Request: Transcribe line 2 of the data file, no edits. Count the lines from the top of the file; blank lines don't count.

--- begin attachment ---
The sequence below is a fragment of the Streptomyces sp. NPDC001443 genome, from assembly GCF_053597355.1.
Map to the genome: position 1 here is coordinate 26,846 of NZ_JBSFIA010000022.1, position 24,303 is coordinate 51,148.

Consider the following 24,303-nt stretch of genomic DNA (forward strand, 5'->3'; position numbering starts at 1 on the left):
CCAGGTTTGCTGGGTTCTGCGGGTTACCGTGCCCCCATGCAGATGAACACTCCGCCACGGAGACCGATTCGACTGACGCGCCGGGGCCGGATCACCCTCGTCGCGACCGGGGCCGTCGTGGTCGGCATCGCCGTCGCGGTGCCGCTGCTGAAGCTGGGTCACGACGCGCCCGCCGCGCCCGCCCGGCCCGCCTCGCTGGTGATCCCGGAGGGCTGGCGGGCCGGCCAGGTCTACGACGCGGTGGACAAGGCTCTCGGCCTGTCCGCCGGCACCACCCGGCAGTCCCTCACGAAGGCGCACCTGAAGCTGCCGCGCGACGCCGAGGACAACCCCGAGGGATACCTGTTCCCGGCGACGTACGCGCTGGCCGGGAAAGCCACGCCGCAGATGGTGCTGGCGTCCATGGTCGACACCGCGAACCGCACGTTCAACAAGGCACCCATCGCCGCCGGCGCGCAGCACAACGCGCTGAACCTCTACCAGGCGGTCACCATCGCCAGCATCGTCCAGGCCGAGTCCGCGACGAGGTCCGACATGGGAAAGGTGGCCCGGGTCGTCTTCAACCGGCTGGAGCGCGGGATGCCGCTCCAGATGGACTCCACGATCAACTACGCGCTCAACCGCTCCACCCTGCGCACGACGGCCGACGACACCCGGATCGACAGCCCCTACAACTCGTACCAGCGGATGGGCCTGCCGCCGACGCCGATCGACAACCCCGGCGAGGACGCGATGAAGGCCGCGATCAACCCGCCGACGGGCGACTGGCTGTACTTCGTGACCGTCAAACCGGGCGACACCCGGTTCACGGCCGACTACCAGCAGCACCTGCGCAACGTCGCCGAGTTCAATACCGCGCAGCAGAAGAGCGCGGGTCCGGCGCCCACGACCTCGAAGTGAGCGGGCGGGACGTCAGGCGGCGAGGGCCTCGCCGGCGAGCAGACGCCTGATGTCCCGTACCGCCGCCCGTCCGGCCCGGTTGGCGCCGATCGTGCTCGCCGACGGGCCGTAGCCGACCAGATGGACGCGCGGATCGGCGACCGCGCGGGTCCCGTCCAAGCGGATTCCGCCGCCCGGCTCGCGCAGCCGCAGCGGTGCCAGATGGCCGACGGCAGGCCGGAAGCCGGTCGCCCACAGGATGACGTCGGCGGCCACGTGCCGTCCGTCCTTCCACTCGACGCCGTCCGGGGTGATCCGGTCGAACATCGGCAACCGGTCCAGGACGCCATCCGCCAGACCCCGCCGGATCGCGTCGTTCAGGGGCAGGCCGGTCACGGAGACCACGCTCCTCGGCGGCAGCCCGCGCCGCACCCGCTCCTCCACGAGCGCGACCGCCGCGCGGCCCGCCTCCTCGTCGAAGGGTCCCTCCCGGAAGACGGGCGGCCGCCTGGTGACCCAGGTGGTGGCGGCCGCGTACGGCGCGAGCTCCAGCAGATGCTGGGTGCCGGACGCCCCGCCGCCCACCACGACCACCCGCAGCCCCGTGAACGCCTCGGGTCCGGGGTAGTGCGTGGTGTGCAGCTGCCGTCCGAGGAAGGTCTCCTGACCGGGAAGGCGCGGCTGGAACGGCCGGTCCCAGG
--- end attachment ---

Map to the genome: position 1 here is coordinate 26,846 of NZ_JBSFIA010000022.1, position 24,303 is coordinate 51,148.